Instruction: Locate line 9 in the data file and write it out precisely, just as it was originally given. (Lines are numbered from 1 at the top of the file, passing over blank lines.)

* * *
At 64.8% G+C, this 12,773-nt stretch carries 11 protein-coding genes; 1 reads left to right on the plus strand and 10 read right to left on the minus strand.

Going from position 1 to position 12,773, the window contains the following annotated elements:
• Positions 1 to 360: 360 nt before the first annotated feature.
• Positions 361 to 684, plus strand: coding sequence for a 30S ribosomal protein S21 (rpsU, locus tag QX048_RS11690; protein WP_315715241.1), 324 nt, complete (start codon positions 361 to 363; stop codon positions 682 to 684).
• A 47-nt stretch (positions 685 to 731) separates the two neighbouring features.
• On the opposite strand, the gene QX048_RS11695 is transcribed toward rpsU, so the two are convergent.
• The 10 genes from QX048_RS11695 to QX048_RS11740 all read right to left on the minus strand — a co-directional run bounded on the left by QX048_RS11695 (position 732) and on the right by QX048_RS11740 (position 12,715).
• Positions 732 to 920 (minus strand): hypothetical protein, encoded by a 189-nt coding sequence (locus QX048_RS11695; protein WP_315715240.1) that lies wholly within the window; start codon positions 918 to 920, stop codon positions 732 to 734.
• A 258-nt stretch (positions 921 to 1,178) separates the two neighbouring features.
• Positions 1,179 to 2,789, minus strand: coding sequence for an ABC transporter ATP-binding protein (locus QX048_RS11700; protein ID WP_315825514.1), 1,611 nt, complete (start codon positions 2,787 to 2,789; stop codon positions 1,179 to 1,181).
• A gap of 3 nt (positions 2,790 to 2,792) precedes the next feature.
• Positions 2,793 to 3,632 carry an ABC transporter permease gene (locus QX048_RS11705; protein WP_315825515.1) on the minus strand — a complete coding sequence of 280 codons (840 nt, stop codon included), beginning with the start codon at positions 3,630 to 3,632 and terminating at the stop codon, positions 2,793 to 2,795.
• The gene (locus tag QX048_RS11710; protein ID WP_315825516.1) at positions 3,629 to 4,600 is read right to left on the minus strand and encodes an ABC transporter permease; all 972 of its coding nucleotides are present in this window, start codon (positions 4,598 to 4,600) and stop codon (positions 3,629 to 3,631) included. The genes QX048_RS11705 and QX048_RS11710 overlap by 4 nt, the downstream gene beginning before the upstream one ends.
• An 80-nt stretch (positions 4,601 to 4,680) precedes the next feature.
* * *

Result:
• A 258-nt stretch (positions 921 to 1,178) separates the two neighbouring features.